UNU Report: Breaking Ties between the Financial Sector and Modern Slavery

News
  • 2017•07•11     New York

    With an estimated 45.8 million people living in conditions of modern slavery, human trafficking is a profitable “business”. Forced labour, just one of the forms of exploitation into which humans are trafficked, is estimated to generate USD 150 billion per year in revenue, Disrupting the financial flows generated by human trafficking and modern slavery can make a powerful contribution to improving the situation and preventing future exploitation.

    The financial sector has a number of underutilised tools at its disposal to disrupt funds generated by human trafficking and modern slavery, claims a new report released today by the United Nations University (UNU). The report, “25 Keys to Unlock the Financial Chains of Human Trafficking & Modern Slavery“, identifies concrete measures that can be used to break the ties between the financial sector and modern slavery.

    The report — which summarises discussions held in March 2017 amongst nearly 100 experts from the financial sector, financial regulators, investigators and prosecutors, anti-slavery organisations, and key practitioners from around the world — suggests that financial sector actors and their allies are beginning to scale up their efforts. Government regulators and investigators are paying increased attention to these crimes, and serious penalties can ensue.

    US Senators Elizabeth Warren (D-Mass.) and Marco Rubio (R-Fla.), for example, recently introduced a bill to strengthen regulation of the financial sector to reduce its use for human trafficking. Western Union (one of the world’s largest money service businesses), meanwhile, recently entered into a USD 586 million settlement with the US Department of Justice relating to money-laundering for various crimes, including human trafficking.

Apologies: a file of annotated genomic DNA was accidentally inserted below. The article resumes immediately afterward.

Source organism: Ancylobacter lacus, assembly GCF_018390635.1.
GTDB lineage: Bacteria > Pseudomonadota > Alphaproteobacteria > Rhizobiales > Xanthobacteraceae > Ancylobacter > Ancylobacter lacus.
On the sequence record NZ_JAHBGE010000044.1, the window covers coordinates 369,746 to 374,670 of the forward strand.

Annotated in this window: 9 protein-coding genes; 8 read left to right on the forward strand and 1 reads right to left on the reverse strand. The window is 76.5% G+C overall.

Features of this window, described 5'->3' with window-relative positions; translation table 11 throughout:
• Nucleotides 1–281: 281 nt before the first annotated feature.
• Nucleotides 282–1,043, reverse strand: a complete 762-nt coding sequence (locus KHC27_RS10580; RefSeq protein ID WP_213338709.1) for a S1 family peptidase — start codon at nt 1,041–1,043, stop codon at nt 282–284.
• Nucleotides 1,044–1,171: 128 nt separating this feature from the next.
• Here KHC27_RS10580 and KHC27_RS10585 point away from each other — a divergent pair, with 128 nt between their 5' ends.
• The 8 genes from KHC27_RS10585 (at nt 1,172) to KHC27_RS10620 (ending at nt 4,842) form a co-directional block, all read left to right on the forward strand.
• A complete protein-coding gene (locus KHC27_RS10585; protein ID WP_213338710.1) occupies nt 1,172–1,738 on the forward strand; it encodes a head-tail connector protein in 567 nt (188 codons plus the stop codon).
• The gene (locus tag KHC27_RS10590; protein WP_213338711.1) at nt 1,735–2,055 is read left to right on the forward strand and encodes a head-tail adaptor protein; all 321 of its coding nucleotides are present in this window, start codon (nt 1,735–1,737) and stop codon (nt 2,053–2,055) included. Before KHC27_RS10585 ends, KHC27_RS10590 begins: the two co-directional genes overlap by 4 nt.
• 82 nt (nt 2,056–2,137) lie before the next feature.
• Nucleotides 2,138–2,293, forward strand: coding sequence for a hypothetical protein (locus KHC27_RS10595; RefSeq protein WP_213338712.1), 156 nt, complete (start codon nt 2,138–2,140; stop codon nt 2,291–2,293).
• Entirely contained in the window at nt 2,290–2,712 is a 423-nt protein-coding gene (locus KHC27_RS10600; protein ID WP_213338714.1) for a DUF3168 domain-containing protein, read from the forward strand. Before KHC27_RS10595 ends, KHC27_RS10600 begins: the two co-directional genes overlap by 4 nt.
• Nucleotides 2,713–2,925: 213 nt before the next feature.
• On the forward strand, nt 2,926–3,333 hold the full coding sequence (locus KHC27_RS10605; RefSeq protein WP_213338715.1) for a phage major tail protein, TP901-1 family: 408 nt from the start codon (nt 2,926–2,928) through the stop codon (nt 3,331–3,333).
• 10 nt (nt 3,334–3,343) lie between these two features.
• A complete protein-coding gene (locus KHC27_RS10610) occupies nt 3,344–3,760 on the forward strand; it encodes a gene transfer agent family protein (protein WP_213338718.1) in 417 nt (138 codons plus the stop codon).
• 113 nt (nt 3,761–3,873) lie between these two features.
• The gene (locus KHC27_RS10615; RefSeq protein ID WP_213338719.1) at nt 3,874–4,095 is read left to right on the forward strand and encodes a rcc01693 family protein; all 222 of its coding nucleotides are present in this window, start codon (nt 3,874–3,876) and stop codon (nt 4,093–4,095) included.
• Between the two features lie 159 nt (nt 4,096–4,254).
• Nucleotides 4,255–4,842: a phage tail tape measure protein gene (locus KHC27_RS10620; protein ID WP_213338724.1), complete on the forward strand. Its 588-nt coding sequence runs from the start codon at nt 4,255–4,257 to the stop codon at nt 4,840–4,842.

The UNU report identifies tools now available to financial institutions to identify how and when they may be handling funds generated by modern slavery, to cease handling them, and to prevent the risk of handling them in future. Financial sector actors are also developing new tools to work together and with regulators, and to strengthen sectoral knowledge tools, infrastructure, and uptake.

    The report proposes specific steps to strengthen regulation and promote information partnerships as well as measures to address knowledge gaps on financial exposure to, and leverage over, human trafficking.

    It is hoped that the report will help to break the ties between the financial sector and modern slavery.

    The preparation of this UNU report was supported by the government of Liechtenstein, a long-time advocate for international accountability for human rights violations.

    For more, see Breaking the Financial Chains of Modern Slavery.